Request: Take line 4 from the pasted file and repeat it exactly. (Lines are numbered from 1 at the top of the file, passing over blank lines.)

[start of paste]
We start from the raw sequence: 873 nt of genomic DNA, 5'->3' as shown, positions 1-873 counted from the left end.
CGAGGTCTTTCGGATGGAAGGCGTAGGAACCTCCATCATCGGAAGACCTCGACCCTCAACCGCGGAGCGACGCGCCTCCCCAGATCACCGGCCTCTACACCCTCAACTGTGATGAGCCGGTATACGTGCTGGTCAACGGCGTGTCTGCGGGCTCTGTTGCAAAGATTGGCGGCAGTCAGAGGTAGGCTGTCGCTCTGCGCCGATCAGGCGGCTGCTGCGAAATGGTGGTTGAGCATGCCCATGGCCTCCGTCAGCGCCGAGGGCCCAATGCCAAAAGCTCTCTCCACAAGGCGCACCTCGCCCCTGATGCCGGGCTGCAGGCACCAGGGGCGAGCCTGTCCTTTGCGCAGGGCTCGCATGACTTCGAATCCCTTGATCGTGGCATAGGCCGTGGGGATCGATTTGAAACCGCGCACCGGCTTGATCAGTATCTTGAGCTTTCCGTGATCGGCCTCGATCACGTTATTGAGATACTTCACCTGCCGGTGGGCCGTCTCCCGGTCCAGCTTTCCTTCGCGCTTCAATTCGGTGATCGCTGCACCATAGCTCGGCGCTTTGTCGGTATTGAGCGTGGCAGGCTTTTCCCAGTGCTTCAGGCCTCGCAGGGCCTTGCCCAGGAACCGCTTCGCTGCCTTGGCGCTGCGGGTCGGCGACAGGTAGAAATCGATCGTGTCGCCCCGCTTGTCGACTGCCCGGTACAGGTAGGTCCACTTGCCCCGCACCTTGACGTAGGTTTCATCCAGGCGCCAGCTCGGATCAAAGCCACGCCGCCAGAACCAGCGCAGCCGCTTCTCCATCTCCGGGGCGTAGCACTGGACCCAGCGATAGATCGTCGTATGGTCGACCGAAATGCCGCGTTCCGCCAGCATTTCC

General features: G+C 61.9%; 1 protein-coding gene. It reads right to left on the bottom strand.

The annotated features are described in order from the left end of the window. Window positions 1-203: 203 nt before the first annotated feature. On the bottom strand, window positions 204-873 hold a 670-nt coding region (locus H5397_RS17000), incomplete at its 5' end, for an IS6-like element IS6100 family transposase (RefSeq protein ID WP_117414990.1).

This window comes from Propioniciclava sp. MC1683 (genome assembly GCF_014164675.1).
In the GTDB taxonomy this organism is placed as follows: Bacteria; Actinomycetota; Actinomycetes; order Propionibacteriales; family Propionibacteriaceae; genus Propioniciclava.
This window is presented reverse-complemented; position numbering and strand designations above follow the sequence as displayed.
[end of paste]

The annotated features are described in order from the left end of the window. Window positions 1-203: 203 nt before the first annotated feature. On the bottom strand, window positions 204-873 hold a 670-nt coding region (locus H5397_RS17000), incomplete at its 5' end, for an IS6-like element IS6100 family transposase (RefSeq protein ID WP_117414990.1).